Condiments Reconciled

Unilever, which produces Hellmann’s mayonnaise, has ended its lawsuit against the maker of Just Mayo, an eggless mayonnaise product:

“You may recall that the multinational company had argued Just Mayo was doing ‘serious irreparable harm’ by ‘falsely communicating’ the nature of its product, which perhaps convinced meat-eaters to eat vegan stuff. The official FDA definition of what it means to be mayonnaise was invoked, and in general, the ugly specter of a looming legal battle over condiments upset the normally peaceful world of the sandwich-eating public.”

Emulsion Conversion

Matt Duckor says that, if you’re going to bother making mayonnaise from scratch, try preparing aioli instead:

“A close cousin to mayonnaise, aioli follows the same general preparation as mayo, but starts with pounding garlic into a paste with a mortar and pestle and uses flavored oil (like olive) instead of canola to add a slightly brighter aroma and taste.”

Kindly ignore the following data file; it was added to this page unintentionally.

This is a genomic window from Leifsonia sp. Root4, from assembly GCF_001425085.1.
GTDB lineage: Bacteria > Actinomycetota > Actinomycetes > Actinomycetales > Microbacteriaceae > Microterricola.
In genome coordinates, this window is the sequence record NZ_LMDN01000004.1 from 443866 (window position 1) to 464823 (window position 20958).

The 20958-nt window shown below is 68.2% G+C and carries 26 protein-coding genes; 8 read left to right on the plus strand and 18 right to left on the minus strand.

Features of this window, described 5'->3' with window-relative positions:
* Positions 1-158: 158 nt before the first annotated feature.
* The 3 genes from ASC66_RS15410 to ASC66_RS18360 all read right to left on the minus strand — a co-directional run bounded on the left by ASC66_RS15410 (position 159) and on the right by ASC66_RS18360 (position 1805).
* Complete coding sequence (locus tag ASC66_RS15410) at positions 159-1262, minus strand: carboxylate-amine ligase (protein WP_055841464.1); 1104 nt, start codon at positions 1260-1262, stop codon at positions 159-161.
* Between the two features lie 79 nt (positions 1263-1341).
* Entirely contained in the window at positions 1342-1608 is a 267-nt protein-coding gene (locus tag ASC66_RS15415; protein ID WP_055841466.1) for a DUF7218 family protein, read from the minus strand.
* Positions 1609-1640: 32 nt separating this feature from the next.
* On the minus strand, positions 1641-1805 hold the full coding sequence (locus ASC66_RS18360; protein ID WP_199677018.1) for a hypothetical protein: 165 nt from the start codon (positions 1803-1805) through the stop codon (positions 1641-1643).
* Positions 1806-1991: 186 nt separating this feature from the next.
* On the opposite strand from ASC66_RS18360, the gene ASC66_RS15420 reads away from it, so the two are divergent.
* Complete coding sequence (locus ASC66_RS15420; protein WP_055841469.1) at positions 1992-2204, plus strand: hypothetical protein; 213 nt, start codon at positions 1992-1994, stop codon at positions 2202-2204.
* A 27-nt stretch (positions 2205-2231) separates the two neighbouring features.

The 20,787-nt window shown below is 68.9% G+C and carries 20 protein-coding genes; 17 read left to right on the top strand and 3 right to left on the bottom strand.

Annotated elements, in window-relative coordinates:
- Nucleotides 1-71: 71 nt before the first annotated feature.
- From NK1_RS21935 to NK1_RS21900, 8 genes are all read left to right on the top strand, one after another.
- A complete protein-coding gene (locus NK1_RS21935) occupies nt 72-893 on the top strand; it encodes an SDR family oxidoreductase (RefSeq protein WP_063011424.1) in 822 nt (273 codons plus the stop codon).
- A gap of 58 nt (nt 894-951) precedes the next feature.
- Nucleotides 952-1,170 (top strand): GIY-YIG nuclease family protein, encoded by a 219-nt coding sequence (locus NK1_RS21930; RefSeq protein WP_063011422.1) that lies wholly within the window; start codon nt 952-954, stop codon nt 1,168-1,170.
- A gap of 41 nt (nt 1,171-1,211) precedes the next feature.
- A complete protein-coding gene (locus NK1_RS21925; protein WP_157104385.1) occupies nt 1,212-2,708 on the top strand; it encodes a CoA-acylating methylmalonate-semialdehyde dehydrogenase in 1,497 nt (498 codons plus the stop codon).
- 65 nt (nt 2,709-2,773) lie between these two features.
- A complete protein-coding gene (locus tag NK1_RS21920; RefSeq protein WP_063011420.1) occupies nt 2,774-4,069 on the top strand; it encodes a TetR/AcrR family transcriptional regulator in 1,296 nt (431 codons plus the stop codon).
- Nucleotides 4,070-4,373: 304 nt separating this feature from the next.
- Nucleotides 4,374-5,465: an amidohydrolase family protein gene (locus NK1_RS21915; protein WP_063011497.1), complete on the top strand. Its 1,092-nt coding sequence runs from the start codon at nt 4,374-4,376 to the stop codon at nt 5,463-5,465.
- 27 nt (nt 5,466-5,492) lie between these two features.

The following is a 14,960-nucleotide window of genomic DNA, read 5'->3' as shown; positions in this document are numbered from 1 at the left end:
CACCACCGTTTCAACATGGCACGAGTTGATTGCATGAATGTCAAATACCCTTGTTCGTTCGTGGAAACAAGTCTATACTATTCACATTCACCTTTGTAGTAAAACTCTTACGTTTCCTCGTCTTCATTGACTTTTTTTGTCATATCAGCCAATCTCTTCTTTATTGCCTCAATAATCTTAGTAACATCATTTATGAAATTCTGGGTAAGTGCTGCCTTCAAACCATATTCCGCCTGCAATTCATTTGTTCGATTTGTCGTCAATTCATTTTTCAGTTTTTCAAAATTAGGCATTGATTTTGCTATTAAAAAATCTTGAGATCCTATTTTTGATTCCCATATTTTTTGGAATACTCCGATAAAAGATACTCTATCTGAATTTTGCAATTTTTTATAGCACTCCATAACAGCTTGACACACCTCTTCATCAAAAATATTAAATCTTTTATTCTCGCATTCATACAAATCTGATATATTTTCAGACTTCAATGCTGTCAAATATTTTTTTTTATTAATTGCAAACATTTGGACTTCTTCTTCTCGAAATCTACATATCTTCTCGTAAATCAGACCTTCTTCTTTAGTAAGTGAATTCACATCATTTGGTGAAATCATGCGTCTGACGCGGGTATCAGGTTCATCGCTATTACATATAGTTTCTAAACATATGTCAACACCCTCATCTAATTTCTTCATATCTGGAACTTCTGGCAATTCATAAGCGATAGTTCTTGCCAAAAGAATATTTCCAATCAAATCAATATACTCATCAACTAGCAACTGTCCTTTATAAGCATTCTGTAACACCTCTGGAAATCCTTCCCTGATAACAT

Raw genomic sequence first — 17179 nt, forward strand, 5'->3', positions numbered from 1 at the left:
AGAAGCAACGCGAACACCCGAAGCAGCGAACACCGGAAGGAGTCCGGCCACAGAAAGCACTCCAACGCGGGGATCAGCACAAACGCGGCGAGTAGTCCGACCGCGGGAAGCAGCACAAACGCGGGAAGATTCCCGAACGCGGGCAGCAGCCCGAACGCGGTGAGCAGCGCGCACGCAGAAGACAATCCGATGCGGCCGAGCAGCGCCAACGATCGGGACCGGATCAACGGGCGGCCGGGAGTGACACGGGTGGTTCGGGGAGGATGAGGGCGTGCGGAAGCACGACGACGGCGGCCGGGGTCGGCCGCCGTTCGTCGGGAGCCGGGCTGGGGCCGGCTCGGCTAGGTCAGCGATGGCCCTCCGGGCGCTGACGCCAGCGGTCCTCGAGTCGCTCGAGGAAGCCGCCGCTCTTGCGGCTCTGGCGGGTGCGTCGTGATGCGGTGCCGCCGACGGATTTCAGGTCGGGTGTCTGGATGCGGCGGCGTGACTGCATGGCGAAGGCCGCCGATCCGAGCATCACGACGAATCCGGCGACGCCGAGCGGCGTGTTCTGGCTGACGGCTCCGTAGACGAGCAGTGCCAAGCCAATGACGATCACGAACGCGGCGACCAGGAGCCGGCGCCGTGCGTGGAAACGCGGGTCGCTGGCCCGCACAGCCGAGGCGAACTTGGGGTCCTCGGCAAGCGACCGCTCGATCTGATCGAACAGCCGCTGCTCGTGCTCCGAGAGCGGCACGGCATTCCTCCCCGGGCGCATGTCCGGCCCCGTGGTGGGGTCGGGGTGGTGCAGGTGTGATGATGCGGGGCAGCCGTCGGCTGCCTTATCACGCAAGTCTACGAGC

Food Fight

Unilever, which owns Hellmann’s mayonnaise, is suing the maker of Just Mayo, “an egg-free spread made from peas, sorghum and other plants,” over the definition of the term, reports NPR:

“The company points to a decades-old legal definition set by the Food and Drug Administration that specifies that mayonnaise must contain eggs.

“‘Our Hellmann’s brand is made from real eggs,’ a Unilever spokesperson wrote to us in a statement, and ‘we simply wish to protect both consumers from being misled and also our brand.'”

Food marketing professor John Stanton suggests Unilever’s strategy may have backfired:

“If I was Just Mayo … I’d be sitting back and saying, ‘You know, I’m getting more attention than I could have ever paid for!'”